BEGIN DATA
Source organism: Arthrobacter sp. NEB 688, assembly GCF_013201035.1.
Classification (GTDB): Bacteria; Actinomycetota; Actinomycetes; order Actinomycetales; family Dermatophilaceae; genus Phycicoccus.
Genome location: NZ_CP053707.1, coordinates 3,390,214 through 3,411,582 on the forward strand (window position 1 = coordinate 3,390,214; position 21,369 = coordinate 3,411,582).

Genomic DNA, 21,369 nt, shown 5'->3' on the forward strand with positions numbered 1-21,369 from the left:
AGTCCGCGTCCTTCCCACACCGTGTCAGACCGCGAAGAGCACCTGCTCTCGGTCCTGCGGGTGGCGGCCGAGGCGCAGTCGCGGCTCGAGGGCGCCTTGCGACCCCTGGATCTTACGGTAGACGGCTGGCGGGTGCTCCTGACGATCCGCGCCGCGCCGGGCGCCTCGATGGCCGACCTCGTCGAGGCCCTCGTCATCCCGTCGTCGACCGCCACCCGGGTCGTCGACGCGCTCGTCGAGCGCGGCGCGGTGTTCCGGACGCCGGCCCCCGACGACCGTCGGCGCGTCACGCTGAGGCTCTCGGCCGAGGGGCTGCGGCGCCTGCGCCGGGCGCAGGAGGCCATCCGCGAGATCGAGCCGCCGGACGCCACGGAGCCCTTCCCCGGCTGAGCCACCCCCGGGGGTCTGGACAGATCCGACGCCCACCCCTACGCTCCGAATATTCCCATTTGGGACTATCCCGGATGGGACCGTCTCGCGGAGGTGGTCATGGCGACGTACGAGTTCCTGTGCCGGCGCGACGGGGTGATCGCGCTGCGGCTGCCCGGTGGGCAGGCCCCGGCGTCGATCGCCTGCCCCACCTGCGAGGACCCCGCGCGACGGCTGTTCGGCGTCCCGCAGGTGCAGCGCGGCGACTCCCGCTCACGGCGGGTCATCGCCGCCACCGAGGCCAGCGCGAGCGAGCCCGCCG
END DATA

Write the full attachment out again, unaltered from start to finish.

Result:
Source organism: Arthrobacter sp. NEB 688, assembly GCF_013201035.1.
Classification (GTDB): Bacteria; Actinomycetota; Actinomycetes; order Actinomycetales; family Dermatophilaceae; genus Phycicoccus.
Genome location: NZ_CP053707.1, coordinates 3,390,214 through 3,411,582 on the forward strand (window position 1 = coordinate 3,390,214; position 21,369 = coordinate 3,411,582).

Genomic DNA, 21,369 nt, shown 5'->3' on the forward strand with positions numbered 1-21,369 from the left:
AGTCCGCGTCCTTCCCACACCGTGTCAGACCGCGAAGAGCACCTGCTCTCGGTCCTGCGGGTGGCGGCCGAGGCGCAGTCGCGGCTCGAGGGCGCCTTGCGACCCCTGGATCTTACGGTAGACGGCTGGCGGGTGCTCCTGACGATCCGCGCCGCGCCGGGCGCCTCGATGGCCGACCTCGTCGAGGCCCTCGTCATCCCGTCGTCGACCGCCACCCGGGTCGTCGACGCGCTCGTCGAGCGCGGCGCGGTGTTCCGGACGCCGGCCCCCGACGACCGTCGGCGCGTCACGCTGAGGCTCTCGGCCGAGGGGCTGCGGCGCCTGCGCCGGGCGCAGGAGGCCATCCGCGAGATCGAGCCGCCGGACGCCACGGAGCCCTTCCCCGGCTGAGCCACCCCCGGGGGTCTGGACAGATCCGACGCCCACCCCTACGCTCCGAATATTCCCATTTGGGACTATCCCGGATGGGACCGTCTCGCGGAGGTGGTCATGGCGACGTACGAGTTCCTGTGCCGGCGCGACGGGGTGATCGCGCTGCGGCTGCCCGGTGGGCAGGCCCCGGCGTCGATCGCCTGCCCCACCTGCGAGGACCCCGCGCGACGGCTGTTCGGCGTCCCGCAGGTGCAGCGCGGCGACTCCCGCTCACGGCGGGTCATCGCCGCCACCGAGGCCAGCGCGAGCGAGCCCGCCG